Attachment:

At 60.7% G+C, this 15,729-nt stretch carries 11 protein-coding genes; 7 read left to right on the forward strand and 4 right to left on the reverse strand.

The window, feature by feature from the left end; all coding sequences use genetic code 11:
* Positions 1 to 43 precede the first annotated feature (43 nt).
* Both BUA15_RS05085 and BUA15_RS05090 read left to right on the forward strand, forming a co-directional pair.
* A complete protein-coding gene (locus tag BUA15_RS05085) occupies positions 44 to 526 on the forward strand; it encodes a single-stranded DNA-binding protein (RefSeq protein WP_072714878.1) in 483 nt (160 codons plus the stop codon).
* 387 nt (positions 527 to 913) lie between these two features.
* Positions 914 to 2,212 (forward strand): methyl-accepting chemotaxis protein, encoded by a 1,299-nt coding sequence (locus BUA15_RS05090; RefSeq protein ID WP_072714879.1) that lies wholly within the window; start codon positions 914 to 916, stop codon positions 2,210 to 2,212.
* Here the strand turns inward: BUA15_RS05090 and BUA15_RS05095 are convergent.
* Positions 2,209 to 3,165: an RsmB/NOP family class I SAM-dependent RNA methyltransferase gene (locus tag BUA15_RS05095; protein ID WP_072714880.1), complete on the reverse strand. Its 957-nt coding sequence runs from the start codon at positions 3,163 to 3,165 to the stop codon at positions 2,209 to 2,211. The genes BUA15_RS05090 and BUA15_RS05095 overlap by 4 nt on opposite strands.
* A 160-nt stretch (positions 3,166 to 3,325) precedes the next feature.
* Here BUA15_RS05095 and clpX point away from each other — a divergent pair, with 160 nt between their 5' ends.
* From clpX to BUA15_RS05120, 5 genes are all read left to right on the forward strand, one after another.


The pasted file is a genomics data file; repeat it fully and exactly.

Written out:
At 60.7% G+C, this 15,729-nt stretch carries 11 protein-coding genes; 7 read left to right on the forward strand and 4 right to left on the reverse strand.

The window, feature by feature from the left end; all coding sequences use genetic code 11:
* Positions 1 to 43 precede the first annotated feature (43 nt).
* Both BUA15_RS05085 and BUA15_RS05090 read left to right on the forward strand, forming a co-directional pair.
* A complete protein-coding gene (locus tag BUA15_RS05085) occupies positions 44 to 526 on the forward strand; it encodes a single-stranded DNA-binding protein (RefSeq protein WP_072714878.1) in 483 nt (160 codons plus the stop codon).
* 387 nt (positions 527 to 913) lie between these two features.
* Positions 914 to 2,212 (forward strand): methyl-accepting chemotaxis protein, encoded by a 1,299-nt coding sequence (locus BUA15_RS05090; RefSeq protein ID WP_072714879.1) that lies wholly within the window; start codon positions 914 to 916, stop codon positions 2,210 to 2,212.
* Here the strand turns inward: BUA15_RS05090 and BUA15_RS05095 are convergent.
* Positions 2,209 to 3,165: an RsmB/NOP family class I SAM-dependent RNA methyltransferase gene (locus tag BUA15_RS05095; protein ID WP_072714880.1), complete on the reverse strand. Its 957-nt coding sequence runs from the start codon at positions 3,163 to 3,165 to the stop codon at positions 2,209 to 2,211. The genes BUA15_RS05090 and BUA15_RS05095 overlap by 4 nt on opposite strands.
* A 160-nt stretch (positions 3,166 to 3,325) precedes the next feature.
* Here BUA15_RS05095 and clpX point away from each other — a divergent pair, with 160 nt between their 5' ends.
* From clpX to BUA15_RS05120, 5 genes are all read left to right on the forward strand, one after another.